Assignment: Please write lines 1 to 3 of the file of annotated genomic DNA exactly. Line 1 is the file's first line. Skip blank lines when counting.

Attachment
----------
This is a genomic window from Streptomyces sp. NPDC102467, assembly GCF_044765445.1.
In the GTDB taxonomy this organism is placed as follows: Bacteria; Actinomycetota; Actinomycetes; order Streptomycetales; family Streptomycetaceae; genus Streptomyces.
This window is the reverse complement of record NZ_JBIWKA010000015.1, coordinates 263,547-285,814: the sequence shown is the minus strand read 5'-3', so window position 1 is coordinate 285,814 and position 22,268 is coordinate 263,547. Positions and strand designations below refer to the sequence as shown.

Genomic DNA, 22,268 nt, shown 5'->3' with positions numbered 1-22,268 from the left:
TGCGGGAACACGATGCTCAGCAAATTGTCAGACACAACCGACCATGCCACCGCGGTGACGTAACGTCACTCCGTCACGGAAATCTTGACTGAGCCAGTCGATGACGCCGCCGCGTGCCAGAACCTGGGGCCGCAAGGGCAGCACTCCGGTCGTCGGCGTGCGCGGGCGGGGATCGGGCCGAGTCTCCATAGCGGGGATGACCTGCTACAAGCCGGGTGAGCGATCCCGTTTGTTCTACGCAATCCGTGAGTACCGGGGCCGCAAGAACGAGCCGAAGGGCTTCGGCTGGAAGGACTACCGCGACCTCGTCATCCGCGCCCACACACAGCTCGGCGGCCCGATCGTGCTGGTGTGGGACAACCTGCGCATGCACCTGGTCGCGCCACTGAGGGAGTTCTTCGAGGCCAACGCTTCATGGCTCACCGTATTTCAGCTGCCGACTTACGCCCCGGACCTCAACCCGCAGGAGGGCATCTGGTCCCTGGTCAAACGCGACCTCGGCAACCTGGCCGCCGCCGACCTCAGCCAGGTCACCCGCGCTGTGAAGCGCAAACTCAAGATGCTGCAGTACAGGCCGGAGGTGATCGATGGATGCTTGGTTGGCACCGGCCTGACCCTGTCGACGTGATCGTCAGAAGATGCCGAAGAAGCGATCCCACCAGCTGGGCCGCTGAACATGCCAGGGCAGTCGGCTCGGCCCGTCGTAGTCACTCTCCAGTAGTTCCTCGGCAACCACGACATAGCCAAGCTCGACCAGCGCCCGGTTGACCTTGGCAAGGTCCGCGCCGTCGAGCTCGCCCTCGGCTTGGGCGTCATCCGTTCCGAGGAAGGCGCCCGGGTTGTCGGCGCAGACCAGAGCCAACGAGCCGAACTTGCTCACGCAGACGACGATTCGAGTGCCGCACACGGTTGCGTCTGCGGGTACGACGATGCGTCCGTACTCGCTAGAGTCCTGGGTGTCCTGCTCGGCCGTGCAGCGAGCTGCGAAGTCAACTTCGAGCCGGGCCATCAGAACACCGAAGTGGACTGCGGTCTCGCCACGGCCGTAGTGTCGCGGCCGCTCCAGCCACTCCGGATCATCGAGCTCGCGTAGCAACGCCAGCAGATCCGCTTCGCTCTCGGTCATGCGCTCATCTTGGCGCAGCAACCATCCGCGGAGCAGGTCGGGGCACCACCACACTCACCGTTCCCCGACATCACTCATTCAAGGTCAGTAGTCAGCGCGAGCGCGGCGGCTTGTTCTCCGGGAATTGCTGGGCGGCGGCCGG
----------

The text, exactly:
This is a genomic window from Streptomyces sp. NPDC102467, assembly GCF_044765445.1.
In the GTDB taxonomy this organism is placed as follows: Bacteria; Actinomycetota; Actinomycetes; order Streptomycetales; family Streptomycetaceae; genus Streptomyces.
This window is the reverse complement of record NZ_JBIWKA010000015.1, coordinates 263,547-285,814: the sequence shown is the minus strand read 5'-3', so window position 1 is coordinate 285,814 and position 22,268 is coordinate 263,547. Positions and strand designations below refer to the sequence as shown.